How the 21st Century Echoes the 19th: The Rise of the Alt-Ac and Post-Ac Blog

One of my enduring interests (and a prime reason why I went back to graduate school) is how much phenomena in the 21st and 20th centuries replicate that of the 19th-century.  I find these echoes everywhere, but what I want to focus on today is that there are so many alt-ac and postacademic blogs that the writers are like latter-day Lowell mill girls. The Lowell mill girls, in the 19th century, were New England maidens sent to work in the woolen mills of Lowell, Massachusetts—the first time unmarried young women left the home to work in commerce.  The relevant part here, dear Meta readers, is that they banned together to write, share, and publish a particular genre—poetry.  A real phenomenon in an era where poetry was more widely published, read, and known than now.

Let me pull back a second to say that I don’t really plan to comment a great deal on other blogs, because the point of Retaining the Meta is to take in the whole wide world of thought.  I don’t want to make it too insular, or too self-referential.  So I don’t plan a lot of bloggist-on-bloggist commentary.  I especially don’t want to make it intertextual with other blogs on leaving graduate school, the alt-ac track (for those not in the know, this is an abbreviation for “alternate academic”—with degrees, but leaving academic research and teaching, no longer is pursuit of the tenure—or any—track), the postacademic movement (leaving academia entirely), or the perils of higher education. The last way, especially, danger lies. As I said in my first couple posts, there may be perils, but there are also many pleasures.  And I intend this blog to focus on those.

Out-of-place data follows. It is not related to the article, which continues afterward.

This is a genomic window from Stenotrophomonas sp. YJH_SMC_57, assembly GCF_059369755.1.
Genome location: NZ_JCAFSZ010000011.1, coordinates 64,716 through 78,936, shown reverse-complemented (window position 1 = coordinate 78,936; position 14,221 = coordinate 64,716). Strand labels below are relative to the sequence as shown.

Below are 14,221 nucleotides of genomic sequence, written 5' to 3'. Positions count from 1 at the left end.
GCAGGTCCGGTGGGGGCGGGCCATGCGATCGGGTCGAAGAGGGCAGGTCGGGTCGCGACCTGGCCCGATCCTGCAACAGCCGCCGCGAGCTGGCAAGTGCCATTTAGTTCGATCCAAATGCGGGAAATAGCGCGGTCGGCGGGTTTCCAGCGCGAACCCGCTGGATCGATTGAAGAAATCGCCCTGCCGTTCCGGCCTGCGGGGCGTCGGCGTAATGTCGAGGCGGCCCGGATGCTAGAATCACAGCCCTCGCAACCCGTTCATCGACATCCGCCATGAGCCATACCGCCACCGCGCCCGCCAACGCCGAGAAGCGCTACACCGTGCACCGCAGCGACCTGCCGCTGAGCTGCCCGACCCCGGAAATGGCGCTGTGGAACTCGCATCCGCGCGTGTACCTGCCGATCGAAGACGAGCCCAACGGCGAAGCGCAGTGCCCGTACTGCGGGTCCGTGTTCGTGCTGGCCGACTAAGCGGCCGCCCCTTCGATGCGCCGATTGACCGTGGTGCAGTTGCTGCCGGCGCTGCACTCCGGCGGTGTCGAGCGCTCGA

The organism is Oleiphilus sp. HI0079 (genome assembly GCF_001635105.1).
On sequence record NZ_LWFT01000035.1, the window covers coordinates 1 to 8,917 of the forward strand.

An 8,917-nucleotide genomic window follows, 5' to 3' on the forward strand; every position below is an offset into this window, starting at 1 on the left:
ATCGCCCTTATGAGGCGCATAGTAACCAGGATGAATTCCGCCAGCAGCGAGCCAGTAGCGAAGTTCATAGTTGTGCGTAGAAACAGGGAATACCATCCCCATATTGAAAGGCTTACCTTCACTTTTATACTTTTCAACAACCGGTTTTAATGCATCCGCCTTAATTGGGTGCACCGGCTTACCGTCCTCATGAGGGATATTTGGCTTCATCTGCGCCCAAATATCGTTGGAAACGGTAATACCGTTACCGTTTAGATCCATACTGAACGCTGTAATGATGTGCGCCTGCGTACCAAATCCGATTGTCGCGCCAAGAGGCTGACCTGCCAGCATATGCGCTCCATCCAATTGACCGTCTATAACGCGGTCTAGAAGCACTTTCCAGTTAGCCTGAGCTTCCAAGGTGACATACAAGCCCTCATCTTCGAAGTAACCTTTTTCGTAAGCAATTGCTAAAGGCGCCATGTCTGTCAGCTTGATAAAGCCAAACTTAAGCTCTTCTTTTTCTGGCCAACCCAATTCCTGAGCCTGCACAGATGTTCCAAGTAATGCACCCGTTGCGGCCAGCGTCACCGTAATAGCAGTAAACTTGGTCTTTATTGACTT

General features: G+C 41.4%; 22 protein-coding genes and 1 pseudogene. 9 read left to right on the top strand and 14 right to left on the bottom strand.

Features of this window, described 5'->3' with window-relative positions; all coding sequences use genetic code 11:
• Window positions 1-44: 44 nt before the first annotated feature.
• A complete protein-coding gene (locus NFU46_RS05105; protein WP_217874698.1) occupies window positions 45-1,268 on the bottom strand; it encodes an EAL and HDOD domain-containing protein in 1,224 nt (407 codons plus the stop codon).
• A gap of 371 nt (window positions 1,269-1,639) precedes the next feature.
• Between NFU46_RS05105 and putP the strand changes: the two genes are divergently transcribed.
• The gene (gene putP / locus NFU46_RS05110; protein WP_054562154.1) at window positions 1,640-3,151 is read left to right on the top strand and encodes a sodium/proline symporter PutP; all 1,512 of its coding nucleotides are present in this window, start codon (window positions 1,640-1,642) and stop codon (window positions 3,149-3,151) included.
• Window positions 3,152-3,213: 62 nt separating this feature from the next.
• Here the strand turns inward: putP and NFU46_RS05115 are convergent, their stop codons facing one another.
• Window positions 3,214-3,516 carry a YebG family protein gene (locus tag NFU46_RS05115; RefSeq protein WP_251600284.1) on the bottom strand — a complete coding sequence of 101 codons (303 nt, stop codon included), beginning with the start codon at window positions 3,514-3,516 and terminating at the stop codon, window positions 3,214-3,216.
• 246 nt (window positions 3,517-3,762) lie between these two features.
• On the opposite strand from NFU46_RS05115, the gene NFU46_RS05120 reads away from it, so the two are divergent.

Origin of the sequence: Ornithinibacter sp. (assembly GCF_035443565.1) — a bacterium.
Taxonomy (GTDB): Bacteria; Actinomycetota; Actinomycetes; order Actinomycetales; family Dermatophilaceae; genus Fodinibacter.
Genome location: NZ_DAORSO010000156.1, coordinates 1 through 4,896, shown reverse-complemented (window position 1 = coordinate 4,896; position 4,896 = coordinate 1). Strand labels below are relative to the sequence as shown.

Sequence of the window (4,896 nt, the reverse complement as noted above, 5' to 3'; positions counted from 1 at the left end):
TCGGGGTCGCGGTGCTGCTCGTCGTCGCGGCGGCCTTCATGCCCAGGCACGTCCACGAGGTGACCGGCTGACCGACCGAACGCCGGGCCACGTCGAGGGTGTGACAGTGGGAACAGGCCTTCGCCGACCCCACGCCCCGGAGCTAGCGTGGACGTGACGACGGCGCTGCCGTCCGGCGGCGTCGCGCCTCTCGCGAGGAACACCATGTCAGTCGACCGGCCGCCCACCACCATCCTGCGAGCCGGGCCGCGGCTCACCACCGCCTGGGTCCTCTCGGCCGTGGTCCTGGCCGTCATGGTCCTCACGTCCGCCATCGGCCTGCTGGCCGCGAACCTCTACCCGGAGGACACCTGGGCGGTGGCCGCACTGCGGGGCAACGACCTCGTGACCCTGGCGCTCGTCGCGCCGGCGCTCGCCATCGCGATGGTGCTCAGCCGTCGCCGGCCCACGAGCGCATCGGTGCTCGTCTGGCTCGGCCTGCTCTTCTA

But I do want to salute the alt-ac bloggist phenomenon. In addition to the ones I’ve mentioned in previous posts (the narrators–Life After the PhD ( and PhDs at Work ( and the sharing sites/organizations ( which provide great resources, a shout-out is also due to the guides (  And even, recently, a narrate-your-own-guide feature in the Chronicle of Higher Education, asking us all to nominate a favorite alt-ac resource (

Like the Lowell mill girls, we peri-academics are using a widely published and read genre, blogs, to make our experience known. A great example of using an art form to, um, weave your new world together. They clustered around a communal art form—in their case, poetry; in ours, blogs—to give voice to the newly formed nexus of culture and economy they inhabited.  Alt-ac bloggists, similarly, are making sense of a new phenomenon via a popular and accessible art form.  The new phenomenon is the growing evidence to indicate that not everyone with an advanced degree can be accommodated in academia, whose tenure track lines have been shrinking—particularly in the liberal arts. Adjuncting—the fallback position of many academics—is extremely underpaid; moreover, with the decline in academic teaching positions overall, it is under pressure as well.

Now—starting several years ago, and hitting a critical mass maybe a year ago—there is growing public sharing in the alt-ac/postac/peri-ac moment.  What one does; how one lives. How we feel.  How to do it.  We are charting a path together.  So to that effort, live long and prosper.